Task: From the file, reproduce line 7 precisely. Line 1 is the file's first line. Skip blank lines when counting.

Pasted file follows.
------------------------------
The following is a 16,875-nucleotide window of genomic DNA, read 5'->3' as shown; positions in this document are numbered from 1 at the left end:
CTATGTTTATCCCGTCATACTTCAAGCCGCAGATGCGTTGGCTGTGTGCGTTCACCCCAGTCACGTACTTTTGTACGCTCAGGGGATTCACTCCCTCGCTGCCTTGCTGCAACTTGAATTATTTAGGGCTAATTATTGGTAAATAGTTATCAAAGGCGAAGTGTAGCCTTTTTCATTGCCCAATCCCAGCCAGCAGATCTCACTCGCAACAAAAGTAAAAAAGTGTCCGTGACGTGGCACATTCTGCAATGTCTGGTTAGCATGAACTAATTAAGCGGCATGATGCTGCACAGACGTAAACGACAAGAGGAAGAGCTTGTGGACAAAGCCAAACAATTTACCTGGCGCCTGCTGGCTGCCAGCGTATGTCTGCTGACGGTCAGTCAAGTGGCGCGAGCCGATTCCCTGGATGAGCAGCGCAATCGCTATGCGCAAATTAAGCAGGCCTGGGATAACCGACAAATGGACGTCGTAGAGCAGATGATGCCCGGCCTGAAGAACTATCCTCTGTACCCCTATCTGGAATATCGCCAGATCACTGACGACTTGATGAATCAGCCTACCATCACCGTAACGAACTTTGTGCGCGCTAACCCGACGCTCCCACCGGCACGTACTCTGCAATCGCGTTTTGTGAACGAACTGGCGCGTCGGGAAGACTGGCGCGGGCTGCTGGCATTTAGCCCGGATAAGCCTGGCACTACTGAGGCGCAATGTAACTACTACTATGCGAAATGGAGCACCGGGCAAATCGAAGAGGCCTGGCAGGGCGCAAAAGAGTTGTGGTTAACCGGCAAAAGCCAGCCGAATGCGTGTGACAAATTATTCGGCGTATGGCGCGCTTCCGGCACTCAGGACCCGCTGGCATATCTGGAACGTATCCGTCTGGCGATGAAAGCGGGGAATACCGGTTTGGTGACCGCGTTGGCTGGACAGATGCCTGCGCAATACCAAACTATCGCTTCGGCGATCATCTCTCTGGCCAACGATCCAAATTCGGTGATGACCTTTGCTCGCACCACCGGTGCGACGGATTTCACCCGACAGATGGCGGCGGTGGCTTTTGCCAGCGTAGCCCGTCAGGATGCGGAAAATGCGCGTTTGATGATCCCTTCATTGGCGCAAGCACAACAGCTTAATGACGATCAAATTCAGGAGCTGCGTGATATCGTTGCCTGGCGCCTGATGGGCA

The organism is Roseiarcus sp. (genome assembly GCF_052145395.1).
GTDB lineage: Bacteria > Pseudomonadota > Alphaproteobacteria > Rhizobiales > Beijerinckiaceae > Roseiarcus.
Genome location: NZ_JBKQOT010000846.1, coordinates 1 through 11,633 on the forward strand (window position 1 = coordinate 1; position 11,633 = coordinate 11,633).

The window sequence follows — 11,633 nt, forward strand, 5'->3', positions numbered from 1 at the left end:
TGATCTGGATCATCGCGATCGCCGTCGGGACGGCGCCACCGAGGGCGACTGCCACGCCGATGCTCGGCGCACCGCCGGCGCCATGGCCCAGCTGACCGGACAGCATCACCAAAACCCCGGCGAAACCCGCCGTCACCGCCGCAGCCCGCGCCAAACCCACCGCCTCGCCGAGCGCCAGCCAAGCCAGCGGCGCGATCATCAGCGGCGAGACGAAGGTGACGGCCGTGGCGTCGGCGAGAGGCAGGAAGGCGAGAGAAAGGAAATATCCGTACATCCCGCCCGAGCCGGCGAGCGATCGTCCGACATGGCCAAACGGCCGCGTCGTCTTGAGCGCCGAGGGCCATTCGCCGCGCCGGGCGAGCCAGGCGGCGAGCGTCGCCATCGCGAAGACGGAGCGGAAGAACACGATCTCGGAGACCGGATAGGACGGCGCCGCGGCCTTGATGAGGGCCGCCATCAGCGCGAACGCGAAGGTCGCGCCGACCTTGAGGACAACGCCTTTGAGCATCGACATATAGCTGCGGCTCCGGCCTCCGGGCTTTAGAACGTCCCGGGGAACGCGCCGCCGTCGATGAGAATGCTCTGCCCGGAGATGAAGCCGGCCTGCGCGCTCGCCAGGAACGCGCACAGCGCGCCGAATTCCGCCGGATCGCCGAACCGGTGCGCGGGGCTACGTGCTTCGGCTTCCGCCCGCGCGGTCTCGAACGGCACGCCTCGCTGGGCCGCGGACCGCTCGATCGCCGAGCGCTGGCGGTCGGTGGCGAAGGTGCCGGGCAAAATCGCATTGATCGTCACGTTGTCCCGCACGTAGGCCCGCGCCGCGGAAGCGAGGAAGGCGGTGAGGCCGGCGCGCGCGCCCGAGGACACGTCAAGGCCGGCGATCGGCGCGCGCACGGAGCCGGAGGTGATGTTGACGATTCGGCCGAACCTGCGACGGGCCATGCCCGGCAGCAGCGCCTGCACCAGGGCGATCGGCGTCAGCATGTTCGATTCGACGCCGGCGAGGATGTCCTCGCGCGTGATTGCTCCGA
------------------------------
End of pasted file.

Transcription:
TGATCTGGATCATCGCGATCGCCGTCGGGACGGCGCCACCGAGGGCGACTGCCACGCCGATGCTCGGCGCACCGCCGGCGCCATGGCCCAGCTGACCGGACAGCATCACCAAAACCCCGGCGAAACCCGCCGTCACCGCCGCAGCCCGCGCCAAACCCACCGCCTCGCCGAGCGCCAGCCAAGCCAGCGGCGCGATCATCAGCGGCGAGACGAAGGTGACGGCCGTGGCGTCGGCGAGAGGCAGGAAGGCGAGAGAAAGGAAATATCCGTACATCCCGCCCGAGCCGGCGAGCGATCGTCCGACATGGCCAAACGGCCGCGTCGTCTTGAGCGCCGAGGGCCATTCGCCGCGCCGGGCGAGCCAGGCGGCGAGCGTCGCCATCGCGAAGACGGAGCGGAAGAACACGATCTCGGAGACCGGATAGGACGGCGCCGCGGCCTTGATGAGGGCCGCCATCAGCGCGAACGCGAAGGTCGCGCCGACCTTGAGGACAACGCCTTTGAGCATCGACATATAGCTGCGGCTCCGGCCTCCGGGCTTTAGAACGTCCCGGGGAACGCGCCGCCGTCGATGAGAATGCTCTGCCCGGAGATGAAGCCGGCCTGCGCGCTCGCCAGGAACGCGCACAGCGCGCCGAATTCCGCCGGATCGCCGAACCGGTGCGCGGGGCTACGTGCTTCGGCTTCCGCCCGCGCGGTCTCGAACGGCACGCCTCGCTGGGCCGCGGACCGCTCGATCGCCGAGCGCTGGCGGTCGGTGGCGAAGGTGCCGGGCAAAATCGCATTGATCGTCACGTTGTCCCGCACGTAGGCCCGCGCCGCGGAAGCGAGGAAGGCGGTGAGGCCGGCGCGCGCGCCCGAGGACACGTCAAGGCCGGCGATCGGCGCGCGCACGGAGCCGGAGGTGATGTTGACGATTCGGCCGAACCTGCGACGGGCCATGCCCGGCAGCAGCGCCTGCACCAGGGCGATCGGCGTCAGCATGTTCGATTCGACGCCGGCGAGGATGTCCTCGCGCGTGATTGCTCCGA